AM radio is dying, says Len Williams — who is the program director of a recently launched AM station.
"It's a slow death, but it's a death," he explains, "and it's virtually impossible to make a dollar off it."
Such was the challenge that faced Williams and Mike Knar, the general manager and co-owner of Southern Colorado Radio, as they looked at picking up a lease on the AM 1580 station in the Springs area. KREL had a strong signal, but a weak sports-talk following; what could they broadcast instead?
"We had a meeting," Williams explains, a brainstorming session. "What could be out there? Finally, Mike said, 'How about a 24-hour station dedicated to weed?'
"We looked at him like he had two heads ... After about five minutes of explaining, we all bought in."
Marijuana is a booming phenomenon in Colorado, Knar told them, but one without a dedicated broadcast voice. And that's how KREL became KHIG or "K-HIGH," the station now at 1580 AM, which began broadcasting with its new pot format April 13.
"Part of the appeal was the upside of advertising," Williams says. "The number-one thing [Knar] said was that" — here Williams enunciates carefully — "there are more dispensaries in Colorado than liquor stores and car dealerships combined."
Hence, morning commuters can now turn to K-HIGH for "The Wake and Bake Morning Show" from 7 to 9 a.m., which, Williams says, is "just like any other morning show that you would want — hyped, energetic, gets you moving — but the main thing is, it's about marijuana." And on the drive home, there's a show hosted by four men known as the Weed Pimps.
"None of these guys have done radio before, like 95 percent of the guys we have on the air," Williams says. "Mostly these guys do [weed] advocacy, but they're funny."
That show, which starts at 5 p.m., is called "The High Drive at Five."
It would be difficult to imagine a radio station going on the air with a 24-hour booze format, or an afternoon-drive show called, say, "The Drunk Drive at Five." But Williams and company seem unconcerned about the wrath of the Federal Communications Commission, which regulates broadcasting content and which has yet to take a public stance on pot content or advertising. (K-HIGH has been running periodic announcements, however, saying the station is intended for people 21 and up — and telling younger listeners to go away.)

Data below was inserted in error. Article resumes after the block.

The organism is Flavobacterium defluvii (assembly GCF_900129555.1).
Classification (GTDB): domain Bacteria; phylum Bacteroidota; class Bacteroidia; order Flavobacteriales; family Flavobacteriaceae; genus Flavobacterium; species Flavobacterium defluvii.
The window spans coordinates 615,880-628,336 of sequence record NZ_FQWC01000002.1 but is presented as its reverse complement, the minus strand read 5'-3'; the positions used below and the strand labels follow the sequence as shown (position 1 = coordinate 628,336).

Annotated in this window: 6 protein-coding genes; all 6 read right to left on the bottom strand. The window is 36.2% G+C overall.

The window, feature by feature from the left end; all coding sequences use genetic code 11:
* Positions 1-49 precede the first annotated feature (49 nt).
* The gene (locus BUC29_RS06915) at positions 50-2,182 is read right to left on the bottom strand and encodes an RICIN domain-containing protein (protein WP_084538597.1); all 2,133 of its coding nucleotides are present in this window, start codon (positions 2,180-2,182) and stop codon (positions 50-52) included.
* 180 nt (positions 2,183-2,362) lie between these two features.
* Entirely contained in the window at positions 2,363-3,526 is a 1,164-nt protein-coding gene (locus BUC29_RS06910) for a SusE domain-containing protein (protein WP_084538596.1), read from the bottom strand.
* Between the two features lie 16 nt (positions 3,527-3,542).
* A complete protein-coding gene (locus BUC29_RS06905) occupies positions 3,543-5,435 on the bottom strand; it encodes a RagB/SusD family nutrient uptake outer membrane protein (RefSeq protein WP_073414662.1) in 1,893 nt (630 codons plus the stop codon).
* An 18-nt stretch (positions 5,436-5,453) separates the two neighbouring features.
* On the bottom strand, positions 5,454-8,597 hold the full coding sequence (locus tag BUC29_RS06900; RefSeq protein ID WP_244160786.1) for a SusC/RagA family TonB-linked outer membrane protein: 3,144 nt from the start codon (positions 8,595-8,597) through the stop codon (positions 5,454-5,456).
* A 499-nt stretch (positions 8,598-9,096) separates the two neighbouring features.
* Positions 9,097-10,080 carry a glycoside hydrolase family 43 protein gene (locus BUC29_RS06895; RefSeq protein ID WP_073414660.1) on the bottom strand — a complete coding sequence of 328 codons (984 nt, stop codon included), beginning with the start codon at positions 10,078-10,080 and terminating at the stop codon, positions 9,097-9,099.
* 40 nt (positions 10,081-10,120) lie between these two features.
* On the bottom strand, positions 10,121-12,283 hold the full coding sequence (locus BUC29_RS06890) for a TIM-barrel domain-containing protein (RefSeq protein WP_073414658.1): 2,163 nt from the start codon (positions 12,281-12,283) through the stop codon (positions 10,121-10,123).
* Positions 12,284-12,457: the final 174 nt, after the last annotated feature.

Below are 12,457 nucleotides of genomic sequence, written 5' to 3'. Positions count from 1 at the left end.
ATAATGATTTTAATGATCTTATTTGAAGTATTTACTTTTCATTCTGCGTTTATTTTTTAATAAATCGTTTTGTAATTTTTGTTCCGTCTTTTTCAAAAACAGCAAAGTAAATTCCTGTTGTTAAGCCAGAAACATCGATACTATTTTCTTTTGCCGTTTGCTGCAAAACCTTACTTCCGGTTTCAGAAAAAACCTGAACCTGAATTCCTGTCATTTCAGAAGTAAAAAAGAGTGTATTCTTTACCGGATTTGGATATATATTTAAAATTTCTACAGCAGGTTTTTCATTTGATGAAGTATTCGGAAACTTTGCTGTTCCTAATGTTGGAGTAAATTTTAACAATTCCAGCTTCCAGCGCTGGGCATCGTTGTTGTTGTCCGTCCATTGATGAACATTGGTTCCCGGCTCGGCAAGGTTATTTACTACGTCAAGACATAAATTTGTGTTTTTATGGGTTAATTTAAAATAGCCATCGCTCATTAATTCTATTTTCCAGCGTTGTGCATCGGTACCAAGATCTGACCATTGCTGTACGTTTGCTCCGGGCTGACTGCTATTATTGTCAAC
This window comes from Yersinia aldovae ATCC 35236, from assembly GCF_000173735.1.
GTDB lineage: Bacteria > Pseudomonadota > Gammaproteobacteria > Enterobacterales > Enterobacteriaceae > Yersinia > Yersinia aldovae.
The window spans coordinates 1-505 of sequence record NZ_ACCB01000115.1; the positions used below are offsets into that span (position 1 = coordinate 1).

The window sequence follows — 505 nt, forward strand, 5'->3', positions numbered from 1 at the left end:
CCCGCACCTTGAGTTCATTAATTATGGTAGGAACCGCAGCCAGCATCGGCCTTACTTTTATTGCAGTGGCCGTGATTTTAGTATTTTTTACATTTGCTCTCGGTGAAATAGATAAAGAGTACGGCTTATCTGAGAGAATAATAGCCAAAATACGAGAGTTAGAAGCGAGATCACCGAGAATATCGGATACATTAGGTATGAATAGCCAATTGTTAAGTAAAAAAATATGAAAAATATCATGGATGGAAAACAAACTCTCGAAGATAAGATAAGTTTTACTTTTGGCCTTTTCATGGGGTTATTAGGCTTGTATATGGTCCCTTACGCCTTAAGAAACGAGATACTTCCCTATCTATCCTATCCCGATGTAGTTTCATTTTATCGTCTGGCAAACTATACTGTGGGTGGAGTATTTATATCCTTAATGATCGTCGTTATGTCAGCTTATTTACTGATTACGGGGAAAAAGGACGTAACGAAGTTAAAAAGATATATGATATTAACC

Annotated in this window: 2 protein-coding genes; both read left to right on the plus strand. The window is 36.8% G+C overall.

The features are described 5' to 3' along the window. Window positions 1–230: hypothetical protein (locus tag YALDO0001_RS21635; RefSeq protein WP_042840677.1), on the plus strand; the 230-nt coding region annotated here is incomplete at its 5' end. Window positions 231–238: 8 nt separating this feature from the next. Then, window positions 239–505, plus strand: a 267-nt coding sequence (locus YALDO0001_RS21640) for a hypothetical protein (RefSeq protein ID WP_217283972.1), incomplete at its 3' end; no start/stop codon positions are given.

The Colorado Broadcasters Association, a trade group that represents most TV and radio stations in the state, but not KHIG, has a cautious stance. "We do tell our members who inquire about running advertising for retail and medical marijuana not to advertise," says CBA president and CEO Justin Sasso, "because while it is recognized as legal by the state of Colorado, it is not by the federal government. ... On the other hand, the format in question is really just freedom of speech."
Bobby Irwin, operations manager for Cumulus Media, which operates local AM news-and-talk station KVOR, says his first reaction upon hearing of the new competitor was, "It's a very clever idea, a great way of calling attention to a frequency that wasn't getting much attention." Pressed on whether he thinks it's a good idea, Irwin pauses and says, "It's an idea. It's novel."
As for business, Williams says selling ads to dispensaries was slow going before the station launched. But after a Gazette story about the new format ran two days after it hit the air, dispensaries "started calling us and lining up ... Some are playing [the station] in the dispensaries now." At the same time, he says, a lot of their advertising inventory is still unsold. But he's optimistic.
"Here you have a booming industry with people making money hand over three fists, and no one will touch it ... and all [industry members] want in the end is a voice."
The station is currently playing a mix of content relating to pot and to wellness. Does Williams worry about exhausting marijuana subjects in the all-talk format?
"Absolutely not," he replies. "I haven't [smoked pot] in 10 years, so diving back into it, I was surprised just by the number of strains and the names. I seriously doubt we're gonna run out of things to talk about ... I'm having a blast.
"This is definitely not what I expected with a radio career, but the one thing I was taught when I started was, if it's new and innovative, before you cut it out, try it. So now our thing is, let's keep it working."
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